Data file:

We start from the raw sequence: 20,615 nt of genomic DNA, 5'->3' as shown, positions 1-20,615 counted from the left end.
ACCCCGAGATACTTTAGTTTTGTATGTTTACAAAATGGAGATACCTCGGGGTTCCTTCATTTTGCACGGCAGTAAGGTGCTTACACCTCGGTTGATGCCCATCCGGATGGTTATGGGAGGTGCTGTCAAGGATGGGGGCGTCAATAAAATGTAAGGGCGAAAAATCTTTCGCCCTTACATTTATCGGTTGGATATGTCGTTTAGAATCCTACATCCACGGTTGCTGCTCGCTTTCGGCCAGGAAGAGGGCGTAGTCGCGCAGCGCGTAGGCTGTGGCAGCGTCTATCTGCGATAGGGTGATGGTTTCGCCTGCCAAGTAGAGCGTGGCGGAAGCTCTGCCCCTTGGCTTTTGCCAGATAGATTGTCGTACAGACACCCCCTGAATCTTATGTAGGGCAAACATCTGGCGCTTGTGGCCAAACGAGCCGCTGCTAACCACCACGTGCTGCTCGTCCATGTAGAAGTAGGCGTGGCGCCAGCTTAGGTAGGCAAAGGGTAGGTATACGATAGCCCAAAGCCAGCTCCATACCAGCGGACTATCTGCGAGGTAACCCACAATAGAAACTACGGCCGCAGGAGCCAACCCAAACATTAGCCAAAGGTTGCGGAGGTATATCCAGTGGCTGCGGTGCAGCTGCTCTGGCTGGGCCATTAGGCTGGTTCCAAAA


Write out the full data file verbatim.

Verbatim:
We start from the raw sequence: 20,615 nt of genomic DNA, 5'->3' as shown, positions 1-20,615 counted from the left end.
ACCCCGAGATACTTTAGTTTTGTATGTTTACAAAATGGAGATACCTCGGGGTTCCTTCATTTTGCACGGCAGTAAGGTGCTTACACCTCGGTTGATGCCCATCCGGATGGTTATGGGAGGTGCTGTCAAGGATGGGGGCGTCAATAAAATGTAAGGGCGAAAAATCTTTCGCCCTTACATTTATCGGTTGGATATGTCGTTTAGAATCCTACATCCACGGTTGCTGCTCGCTTTCGGCCAGGAAGAGGGCGTAGTCGCGCAGCGCGTAGGCTGTGGCAGCGTCTATCTGCGATAGGGTGATGGTTTCGCCTGCCAAGTAGAGCGTGGCGGAAGCTCTGCCCCTTGGCTTTTGCCAGATAGATTGTCGTACAGACACCCCCTGAATCTTATGTAGGGCAAACATCTGGCGCTTGTGGCCAAACGAGCCGCTGCTAACCACCACGTGCTGCTCGTCCATGTAGAAGTAGGCGTGGCGCCAGCTTAGGTAGGCAAAGGGTAGGTATACGATAGCCCAAAGCCAGCTCCATACCAGCGGACTATCTGCGAGGTAACCCACAATAGAAACTACGGCCGCAGGAGCCAACCCAAACATTAGCCAAAGGTTGCGGAGGTATATCCAGTGGCTGCGGTGCAGCTGCTCTGGCTGGGCCATTAGGCTGGTTCCAAAA